According to Inc., employers are trying to find people who thrive while working remotely and put an emphasis on what is going well. Negative Nellies need not apply – optimistic people are in high demand.
As an employer, there are ways to determine optimism up front during the interview process. Obviously, this is when you want to find out. The last thing you need is to discover that someone is toxic after they have been hired, because odds are, they have already begun corrupting and disengaging fellow co-workers.
How do you hire for optimism? According to Rebecca Woods, VP of Human Resources at Doherty Employer Services, if you pose tough questions and situational scenarios, you’ll get more concrete real-world answers. Woods advises that you conduct a mid-afternoon interview and:
- Ask the name of their supervisor at each prior job and what the candidate believes is his/her greatest need for improvement, followed by what their supervisor would identify as their strongest/weakest areas of performance.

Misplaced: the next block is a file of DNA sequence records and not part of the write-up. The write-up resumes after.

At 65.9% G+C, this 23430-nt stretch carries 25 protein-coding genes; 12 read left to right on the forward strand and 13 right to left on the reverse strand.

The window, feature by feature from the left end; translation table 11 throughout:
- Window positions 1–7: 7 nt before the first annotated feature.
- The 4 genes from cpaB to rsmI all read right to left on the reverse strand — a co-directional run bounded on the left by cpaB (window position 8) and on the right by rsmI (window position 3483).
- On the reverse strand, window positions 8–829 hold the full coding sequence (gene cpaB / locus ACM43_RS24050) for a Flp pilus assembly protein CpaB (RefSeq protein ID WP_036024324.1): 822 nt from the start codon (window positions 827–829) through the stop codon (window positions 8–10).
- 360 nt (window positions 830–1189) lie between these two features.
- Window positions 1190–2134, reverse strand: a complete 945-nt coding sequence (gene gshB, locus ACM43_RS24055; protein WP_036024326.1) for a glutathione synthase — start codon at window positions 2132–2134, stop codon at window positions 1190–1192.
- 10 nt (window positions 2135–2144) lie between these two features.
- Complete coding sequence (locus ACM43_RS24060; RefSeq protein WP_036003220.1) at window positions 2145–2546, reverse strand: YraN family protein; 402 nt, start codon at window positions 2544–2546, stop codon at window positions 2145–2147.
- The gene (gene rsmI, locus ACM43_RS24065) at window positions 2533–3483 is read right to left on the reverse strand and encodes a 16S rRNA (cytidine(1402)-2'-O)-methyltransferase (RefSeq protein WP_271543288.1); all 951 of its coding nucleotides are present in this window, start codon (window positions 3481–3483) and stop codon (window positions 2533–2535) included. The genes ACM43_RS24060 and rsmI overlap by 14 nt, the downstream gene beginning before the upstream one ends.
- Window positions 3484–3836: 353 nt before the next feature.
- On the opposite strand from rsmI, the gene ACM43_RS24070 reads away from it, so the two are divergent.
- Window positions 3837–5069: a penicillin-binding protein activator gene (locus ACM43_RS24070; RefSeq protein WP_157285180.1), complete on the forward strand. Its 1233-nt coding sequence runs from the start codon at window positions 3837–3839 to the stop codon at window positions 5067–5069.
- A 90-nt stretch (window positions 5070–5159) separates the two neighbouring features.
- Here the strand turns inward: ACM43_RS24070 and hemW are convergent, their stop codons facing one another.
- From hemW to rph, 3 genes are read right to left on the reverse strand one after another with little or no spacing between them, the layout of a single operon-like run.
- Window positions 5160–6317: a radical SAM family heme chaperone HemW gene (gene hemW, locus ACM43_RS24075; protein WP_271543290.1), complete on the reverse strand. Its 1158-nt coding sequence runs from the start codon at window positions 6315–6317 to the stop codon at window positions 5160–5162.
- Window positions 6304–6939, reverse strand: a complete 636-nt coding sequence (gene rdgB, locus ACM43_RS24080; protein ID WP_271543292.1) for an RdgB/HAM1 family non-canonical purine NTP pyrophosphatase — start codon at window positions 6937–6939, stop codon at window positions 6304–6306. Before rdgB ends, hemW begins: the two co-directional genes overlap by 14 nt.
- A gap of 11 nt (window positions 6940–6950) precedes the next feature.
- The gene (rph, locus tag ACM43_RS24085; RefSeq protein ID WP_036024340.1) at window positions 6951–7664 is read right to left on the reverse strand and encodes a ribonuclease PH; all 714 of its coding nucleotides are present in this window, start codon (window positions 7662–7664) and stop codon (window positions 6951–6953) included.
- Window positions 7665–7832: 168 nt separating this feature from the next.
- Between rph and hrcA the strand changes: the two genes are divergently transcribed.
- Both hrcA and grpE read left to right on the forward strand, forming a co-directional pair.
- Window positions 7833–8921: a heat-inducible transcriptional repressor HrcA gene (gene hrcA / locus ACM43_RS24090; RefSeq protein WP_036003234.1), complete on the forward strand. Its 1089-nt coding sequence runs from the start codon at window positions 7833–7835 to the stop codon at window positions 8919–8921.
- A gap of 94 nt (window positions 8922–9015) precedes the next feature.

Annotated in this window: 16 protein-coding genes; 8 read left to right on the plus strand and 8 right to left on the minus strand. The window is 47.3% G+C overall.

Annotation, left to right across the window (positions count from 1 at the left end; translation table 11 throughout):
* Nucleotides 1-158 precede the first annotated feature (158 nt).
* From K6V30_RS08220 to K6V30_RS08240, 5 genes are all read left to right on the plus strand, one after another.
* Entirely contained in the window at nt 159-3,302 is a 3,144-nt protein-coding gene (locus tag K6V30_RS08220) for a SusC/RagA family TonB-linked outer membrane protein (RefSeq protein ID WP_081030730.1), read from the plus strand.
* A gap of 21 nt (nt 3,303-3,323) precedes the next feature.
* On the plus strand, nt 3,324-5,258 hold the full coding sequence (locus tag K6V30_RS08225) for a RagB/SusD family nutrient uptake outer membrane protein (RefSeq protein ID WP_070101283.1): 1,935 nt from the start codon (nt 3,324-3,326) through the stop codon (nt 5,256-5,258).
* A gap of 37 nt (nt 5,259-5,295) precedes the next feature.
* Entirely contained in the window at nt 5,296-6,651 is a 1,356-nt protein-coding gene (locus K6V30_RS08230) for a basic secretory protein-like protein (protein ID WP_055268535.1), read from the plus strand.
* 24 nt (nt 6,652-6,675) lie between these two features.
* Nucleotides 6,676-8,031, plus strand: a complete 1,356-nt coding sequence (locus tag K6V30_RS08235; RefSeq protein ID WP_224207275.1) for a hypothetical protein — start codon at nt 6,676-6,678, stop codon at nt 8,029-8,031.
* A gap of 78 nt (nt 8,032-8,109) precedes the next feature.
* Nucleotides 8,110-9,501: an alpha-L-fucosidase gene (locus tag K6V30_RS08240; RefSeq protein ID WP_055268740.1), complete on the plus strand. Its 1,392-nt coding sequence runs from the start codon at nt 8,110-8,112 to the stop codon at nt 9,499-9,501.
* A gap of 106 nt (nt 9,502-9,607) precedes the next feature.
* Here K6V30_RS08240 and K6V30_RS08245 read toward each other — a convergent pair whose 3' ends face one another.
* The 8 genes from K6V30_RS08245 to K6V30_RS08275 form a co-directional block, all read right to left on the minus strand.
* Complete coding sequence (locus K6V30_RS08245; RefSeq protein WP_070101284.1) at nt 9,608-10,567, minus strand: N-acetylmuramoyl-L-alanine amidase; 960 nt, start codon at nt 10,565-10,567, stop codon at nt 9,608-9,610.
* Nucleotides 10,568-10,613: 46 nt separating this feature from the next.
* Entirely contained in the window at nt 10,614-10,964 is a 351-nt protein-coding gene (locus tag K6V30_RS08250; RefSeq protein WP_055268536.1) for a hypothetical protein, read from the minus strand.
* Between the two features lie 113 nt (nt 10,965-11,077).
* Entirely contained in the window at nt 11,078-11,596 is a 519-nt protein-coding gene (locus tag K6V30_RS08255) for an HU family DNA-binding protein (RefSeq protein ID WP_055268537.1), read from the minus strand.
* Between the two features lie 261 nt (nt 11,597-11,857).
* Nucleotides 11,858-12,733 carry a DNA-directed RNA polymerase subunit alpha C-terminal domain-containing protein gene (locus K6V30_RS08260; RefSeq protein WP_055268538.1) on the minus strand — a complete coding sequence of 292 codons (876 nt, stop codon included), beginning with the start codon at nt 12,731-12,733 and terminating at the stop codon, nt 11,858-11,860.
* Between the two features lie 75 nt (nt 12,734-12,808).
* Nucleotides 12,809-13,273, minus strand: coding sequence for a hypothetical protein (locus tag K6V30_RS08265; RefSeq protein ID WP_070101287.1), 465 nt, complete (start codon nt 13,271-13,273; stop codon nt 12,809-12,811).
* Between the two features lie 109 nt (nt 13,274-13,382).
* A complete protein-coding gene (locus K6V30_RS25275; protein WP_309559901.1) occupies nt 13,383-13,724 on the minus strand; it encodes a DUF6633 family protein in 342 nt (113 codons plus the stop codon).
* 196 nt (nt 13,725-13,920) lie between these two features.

- Intersperse supervisor questions with world events questions, such as, “How has the XYZ trend impacted you in your job?” or “How have new XYZ regulations impacted the company where you work?” Such questions will provide insight into the person’s ability in tying world events to their work.
Woods says, “Near the end of the interview, ask questions that address disappointments in their job, highest achievements, and things they would change about their supervisor and current employer. After an hour and a half or so, most people will begin to drop their best behavior and the real person will emerge. Once this happens, what do you see? Irritation? A lack of stamina? A more relaxed person? A more tense person? A more engaged person? I guarantee you will begin to see the ‘stuff behind the fluff’ when you go over the two-hour mark.”
JILL, WHAT CAN I DO? I’ve read about a lot of interview techniques. Although this one is new to me, it sounds effective. From my experience, a person can only put on a show for so long before their real personality emerges. So, although a two-hour interview sounds daunting, try it out. If this technique enables you to hire an optimist – and it sounds like it does, it’s worth its weight in gold.